The southeast trembles with intense cold spells, while the north swells with another episode of stormy weather in Australia.
- Temperatures in the southeast will be 5 to 15 degrees cooler than normal, with Tasmania expected to see up to 500m of snow tonight
- Torrential rains have stopped but flooding continues down inland rivers
- Northern Australia has high hopes for breaking free from build-up
The calendar might say there’s only one more week of summer left, but that’s certainly not the case in the Southeast today.
“When you think it’s mid-June, it’s actually late November,” said JMA forecaster Jonathan Howe.
Maximum temperatures will be 5 to 15 degrees below normal across the Southeast.
The unseasonably cold weather is due to incredibly cold air rising to the southeast.
“From the very south of the country, they have come a long way to be with us,” Howe said.
But perhaps what you’re really feeling is the wind chill.
“For example, we had a shower in Melbourne at lunchtime,” Howe said.
“At Tullamarine, Melbourne Airport, the actual temperature dropped to about 5-6 degrees, but the wind chill made it feel like -7 degrees.”
A damaging wind blows through the southeast.
“There are warnings for the southeast, southern Australia, much of Victoria and southeastern New South Wales,” he said.
“We are already seeing widespread gusts of over 90 kilometers per hour, including around Melbourne and the Illawarra coast today.”
Tasmania could get more warnings tonight with snow.
“Some alpine resorts have seen decent snowfall, but some ranges around Melbourne, including the Macedon Ranges, could see dust,” Howe said.
“Throughout tonight snowfall will drop to 500-600m in Tasmania and 800-900m in Victoria and southern New South Wales as cooler air passes.”
Brisbane, by contrast, was expected to pose an extreme fire hazard with temperatures soaring to 35 degrees Celsius today.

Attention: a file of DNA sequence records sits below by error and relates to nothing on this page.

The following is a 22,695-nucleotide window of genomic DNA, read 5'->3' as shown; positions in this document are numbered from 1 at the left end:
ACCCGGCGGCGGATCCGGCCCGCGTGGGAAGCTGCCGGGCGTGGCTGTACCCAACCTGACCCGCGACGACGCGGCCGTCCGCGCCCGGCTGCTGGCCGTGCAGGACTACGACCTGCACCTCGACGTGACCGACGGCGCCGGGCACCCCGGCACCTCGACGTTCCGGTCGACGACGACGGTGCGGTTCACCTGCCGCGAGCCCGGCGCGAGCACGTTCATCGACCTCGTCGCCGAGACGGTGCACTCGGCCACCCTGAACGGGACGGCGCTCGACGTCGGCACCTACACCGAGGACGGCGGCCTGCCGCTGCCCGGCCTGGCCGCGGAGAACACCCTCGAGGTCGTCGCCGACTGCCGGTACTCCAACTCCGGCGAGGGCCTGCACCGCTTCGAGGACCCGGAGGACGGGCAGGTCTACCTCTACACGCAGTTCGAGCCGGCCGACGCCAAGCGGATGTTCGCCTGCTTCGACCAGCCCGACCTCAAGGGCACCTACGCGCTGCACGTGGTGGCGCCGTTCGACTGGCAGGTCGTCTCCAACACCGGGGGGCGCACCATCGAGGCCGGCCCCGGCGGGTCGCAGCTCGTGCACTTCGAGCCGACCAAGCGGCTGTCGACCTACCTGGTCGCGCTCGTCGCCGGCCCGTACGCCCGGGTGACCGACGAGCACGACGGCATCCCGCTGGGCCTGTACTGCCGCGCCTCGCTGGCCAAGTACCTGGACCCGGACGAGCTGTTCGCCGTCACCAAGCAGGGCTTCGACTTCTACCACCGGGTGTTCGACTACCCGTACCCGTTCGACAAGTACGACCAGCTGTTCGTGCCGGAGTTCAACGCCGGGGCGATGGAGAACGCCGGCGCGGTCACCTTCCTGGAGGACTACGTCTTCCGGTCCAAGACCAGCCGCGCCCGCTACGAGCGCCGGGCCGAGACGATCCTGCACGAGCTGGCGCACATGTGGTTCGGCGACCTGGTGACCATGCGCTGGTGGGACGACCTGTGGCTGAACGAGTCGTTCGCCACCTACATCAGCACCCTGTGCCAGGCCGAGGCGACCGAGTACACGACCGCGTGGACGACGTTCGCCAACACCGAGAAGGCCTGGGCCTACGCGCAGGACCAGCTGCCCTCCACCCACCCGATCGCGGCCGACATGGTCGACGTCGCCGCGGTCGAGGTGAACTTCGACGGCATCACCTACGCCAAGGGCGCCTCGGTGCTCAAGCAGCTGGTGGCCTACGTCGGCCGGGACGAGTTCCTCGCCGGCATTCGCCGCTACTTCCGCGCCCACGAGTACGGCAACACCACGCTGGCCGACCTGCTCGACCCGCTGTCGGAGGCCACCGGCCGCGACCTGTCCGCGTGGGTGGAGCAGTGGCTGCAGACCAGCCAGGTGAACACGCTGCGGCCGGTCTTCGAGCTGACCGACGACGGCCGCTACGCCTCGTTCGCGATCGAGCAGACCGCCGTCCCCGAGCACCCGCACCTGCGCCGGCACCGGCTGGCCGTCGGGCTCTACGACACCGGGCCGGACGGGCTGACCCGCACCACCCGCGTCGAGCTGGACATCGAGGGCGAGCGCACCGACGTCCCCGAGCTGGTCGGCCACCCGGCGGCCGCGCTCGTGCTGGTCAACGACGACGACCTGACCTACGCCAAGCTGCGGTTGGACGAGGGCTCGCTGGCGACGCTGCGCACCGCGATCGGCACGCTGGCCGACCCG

When will my cold go away?
Thankfully, today looks like the coldest and windiest day for most people… unless you’re in Tasmania, tomorrow is the day to sit down.
But even with the worst of the cold snaps gone, temperatures aren’t expected to rise until Thursday when warmer air begins to move in from the north.
“Friday looks like it will be the choice of the week, with temperatures close to average in Adelaide, Melbourne, Hobart, Canberra and Sydney, or above average in parts of South Australia,” Howe said.
Any updates on the flood?
This latest round of stormy weather has fortunately missed most of the areas experiencing major flooding at the moment.
The Lachlan River now peaks near Forbes and Condovorin, but its waters still flow downstream to places like Ure Barron and further down to Hillston.
Meanwhile, Murray itself is still rocking.
According to Howe, “we’re seeing water rise in places like Murray, like Mildura.”
“Most of that water actually flows into South Australia as it passes through Mildura.
“Some parts of South Australia are already experiencing minor to moderate flooding.”
This will get worse as more water heads downstream.
“We’re just reminding people to stay in touch with SES and local road conditions as the rivers will start to rise in the next few weeks,” Howe said.
hot in the tropics
The build-up is in full swing in Kitakami, but if we’re lucky, it’ll be over soon.
There was a big storm in the north during the night.
130mm was recorded at Mud Springs in Kimberley and 97mm at nearby Mount Claus.
The storm has spread across parts of the Northern Territory and into northern Queensland, with massive hail in central Queensland yesterday.
“During this next forecast period, we confirm that the Madden-Julian Oscillation will migrate to the Australia/Indonesia region,” Howe said.
“So this means an increase in rainfall and storms, which is exactly what we’re seeing in the north of the country.”
However, the heat wave conditions will continue until the rains are adequate.
According to Howe, “These have been going on for quite some time.
“So I’m sure many locals are waiting for the proper start of the monsoon.
“We hope the heat wave conditions will ease heading into this dry season as showers and storms are expected to become more widespread heading into the weekend.”
A proper monsoon usually starts around mid-December, but may start earlier as La Niña is in full swing.
https://www.abc.net.au/news/2022-11-21/cold-snap-south-east-while-north-swelters/101678454 Cold snap sends tremors to southeast during north swell awaiting monsoon